The ACC is part of the limbic system, which is related to affection, cognitive function, and seizure propagation.30 The ACC has medial thalamic connections that might play a pivotal role in the remote control of seizure synchronization and modulation. In GE patients, an EEG-informed fMRI study reported that the generation and propagation of generalized spike and wave discharges was related to the cingulate, medial frontal cortex, and thalamic nucleus.31 These results suggested that the ACC could be a key structure in the initiation and propagation of ictal discharges that could be blocked efficiently with CM or other thalamic DBS.


Our study has some limitations. The number of participants is too small to draw a strong conclusion. We obtained EEG data from only 19 electrodes; hence, the highest resolution of sLORETA localization was not available. In addition, we faced important limitations with respect to obtaining high-resolution EEG data in our postoperative clinical setting (wound, dressing materials, and patient condition). To minimize the influence of EEG artifact, all EEG data were obtained under the same condition (after DBS electrode insertion with external stimulation, unified EEG data acquisition under the same protocol in the epilepsy monitoring unit setting).

We enrolled five patients with structural brain abnormalities (four schizencephaly and one heterotopia). Tractography was performed in each patient’s own MRI space, but the EEG source analysis was performed using a normal MRI template provided by the sLORETA toolkit. In this study, however, we intended to investigate the propagation pattern of stimulation by using a statistical method in the standard MNI space. A recent study performed EEG source analysis for patients with structural abnormality. They reported that the irritative zone of schizencephaly correlated to the current source distribution of the interictal epileptiform discharge.32 Therefore, our selected methods for analyzing the EEG and MRI data seem to be appropriate and concordant with our original purpose.


We found CM-DBS to be a good alternative treatment option for both generalized and FE patients. Our results suggest that the selection of optimal electrodes is tightly related to clinical effect, and CR may be a convincing biomarker in the optimal targeting of DBS electrodes in drug-refractory epilepsy candidates. The multimodal analysis using EEG and DTI tractography revealed that the ACC could be a key region related to both functional propagation and structural coupling from CM-DBS for epilepsy. In addition, CM-DBS seems to modulate the neural network and influence cortical EEG activation through diffuse but predominantly thalamo–prefrontal and thalamo–cingulate connections. Our results provide new insight elucidating the therapeutic mechanisms of CM-DBS. Further study including large numbers of subjects and more exquisite EEG data is warranted.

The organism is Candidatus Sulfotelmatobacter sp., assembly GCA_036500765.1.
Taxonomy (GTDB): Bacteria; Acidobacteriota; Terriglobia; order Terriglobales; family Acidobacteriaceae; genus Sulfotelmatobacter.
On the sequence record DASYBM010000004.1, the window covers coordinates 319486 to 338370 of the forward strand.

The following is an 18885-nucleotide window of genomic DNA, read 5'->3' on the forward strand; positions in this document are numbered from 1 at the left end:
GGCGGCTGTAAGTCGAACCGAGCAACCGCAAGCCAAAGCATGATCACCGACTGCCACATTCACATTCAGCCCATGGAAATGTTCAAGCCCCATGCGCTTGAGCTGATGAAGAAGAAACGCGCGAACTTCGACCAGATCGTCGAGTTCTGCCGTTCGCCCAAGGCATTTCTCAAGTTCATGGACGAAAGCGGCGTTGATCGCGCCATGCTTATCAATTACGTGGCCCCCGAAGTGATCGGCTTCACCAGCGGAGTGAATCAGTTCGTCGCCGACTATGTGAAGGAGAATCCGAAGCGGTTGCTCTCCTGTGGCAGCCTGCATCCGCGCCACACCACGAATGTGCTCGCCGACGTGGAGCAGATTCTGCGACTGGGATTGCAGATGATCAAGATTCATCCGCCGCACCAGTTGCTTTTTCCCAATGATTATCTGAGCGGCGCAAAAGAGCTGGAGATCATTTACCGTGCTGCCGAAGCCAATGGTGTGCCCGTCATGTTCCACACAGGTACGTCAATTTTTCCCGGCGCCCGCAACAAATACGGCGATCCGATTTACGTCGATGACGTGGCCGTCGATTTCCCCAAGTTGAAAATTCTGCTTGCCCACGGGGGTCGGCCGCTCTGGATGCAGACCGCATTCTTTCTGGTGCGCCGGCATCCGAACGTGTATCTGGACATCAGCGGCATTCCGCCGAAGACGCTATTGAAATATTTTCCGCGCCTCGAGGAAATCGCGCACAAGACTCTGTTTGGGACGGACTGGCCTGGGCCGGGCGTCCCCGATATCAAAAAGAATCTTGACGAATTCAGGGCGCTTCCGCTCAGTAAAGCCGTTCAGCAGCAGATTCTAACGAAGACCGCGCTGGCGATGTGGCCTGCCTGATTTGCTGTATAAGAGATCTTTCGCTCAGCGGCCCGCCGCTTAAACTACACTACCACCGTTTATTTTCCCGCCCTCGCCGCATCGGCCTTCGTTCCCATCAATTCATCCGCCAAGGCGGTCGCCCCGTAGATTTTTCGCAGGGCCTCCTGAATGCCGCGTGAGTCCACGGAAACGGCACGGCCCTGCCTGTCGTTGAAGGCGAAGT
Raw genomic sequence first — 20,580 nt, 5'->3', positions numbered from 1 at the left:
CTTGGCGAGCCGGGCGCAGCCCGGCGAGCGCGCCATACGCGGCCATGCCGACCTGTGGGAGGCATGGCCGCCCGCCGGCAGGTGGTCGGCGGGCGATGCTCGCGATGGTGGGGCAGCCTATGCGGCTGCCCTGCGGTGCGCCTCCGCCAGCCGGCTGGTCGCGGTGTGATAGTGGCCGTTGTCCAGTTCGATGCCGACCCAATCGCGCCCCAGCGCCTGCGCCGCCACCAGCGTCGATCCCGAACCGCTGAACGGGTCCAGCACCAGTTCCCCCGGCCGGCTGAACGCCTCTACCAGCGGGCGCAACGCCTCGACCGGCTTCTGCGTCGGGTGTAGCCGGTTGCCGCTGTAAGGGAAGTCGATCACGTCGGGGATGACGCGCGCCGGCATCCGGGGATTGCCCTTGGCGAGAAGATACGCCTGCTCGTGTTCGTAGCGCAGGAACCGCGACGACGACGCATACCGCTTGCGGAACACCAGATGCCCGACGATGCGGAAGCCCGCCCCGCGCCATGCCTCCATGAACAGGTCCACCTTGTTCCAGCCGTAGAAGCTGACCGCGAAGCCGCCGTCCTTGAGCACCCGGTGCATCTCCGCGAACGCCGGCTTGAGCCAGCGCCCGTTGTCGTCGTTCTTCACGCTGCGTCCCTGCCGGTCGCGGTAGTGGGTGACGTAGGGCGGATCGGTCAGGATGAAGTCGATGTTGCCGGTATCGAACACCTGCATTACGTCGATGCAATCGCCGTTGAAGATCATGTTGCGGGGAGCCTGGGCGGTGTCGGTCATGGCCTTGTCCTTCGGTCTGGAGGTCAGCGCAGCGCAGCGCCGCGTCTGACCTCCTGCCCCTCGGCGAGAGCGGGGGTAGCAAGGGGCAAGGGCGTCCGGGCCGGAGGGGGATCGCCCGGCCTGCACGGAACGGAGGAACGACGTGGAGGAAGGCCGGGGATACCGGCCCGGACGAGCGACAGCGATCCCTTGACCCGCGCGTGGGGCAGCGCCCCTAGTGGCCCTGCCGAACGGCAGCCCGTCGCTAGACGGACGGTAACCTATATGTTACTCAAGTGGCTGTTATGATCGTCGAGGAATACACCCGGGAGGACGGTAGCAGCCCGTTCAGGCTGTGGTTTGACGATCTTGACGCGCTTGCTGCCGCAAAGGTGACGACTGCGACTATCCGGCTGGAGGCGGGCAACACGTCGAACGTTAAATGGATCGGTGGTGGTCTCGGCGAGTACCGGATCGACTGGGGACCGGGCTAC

This research was supported by a grant of the Korea Health Technology R&D Project through the Korea Health Industry Development Institute (KHIDI), funded by the Ministry of Health & Welfare, Republic of Korea (grant number: HI16C1643).


The authors report no conflicts of interest in this work.



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Supplementary materials

Figure S1 Mask of CM that is target of DBS insertion.
Notes: The CM mask used as a seed point of tractography analysis. The target coordinates for the CM nucleus were as follows: 10 mm lateral from midline, 1 mm anterior to the PC, and 1 mm above the ICL. We made the CM mask (8 mm3 volume) in a standard MNI space using FSLView (version 3.2.0, FMRIB Centre, University of Oxford, Oxford, UK).
Abbreviations: CM, centromedian thalamic nucleus; DBS, deep brain stimulation; ICL, intercommissural line; MNI, Montreal Neurological Institute; PC, posterior commissure.

Figure S2 We defined the maximally activated cortical area as the highest t-value in source analysis of “EEG with maximal CR”.
Notes: The cingulate gyrus (left stimulation, t-value 5.84, p<0.01, MNI coordinate −10, 10, 35) and medial frontal gyrus (right stimulation, t-value 7.58, p<0.01, MNI coordinate 10, 65, −15) showed the highest t-value with stimulation. The contralateral mirror site (cingulate gyrus: MNI coordinates 10, 10, 35; medial frontal gyrus: MNI coordinates −10, 65, −15) was used for analysis of bilateral connection. To make the waypoint mask for tractography we set the 5 mm3 cube-ROI mask which centered each point and did not include the CSF or skull.
Abbreviations: CR, cortical recruiting response; CSF, cerebrospinal fluid; EEG, electroencephalogram; MNI, Montreal Neurological Institute; ROI, region of interest.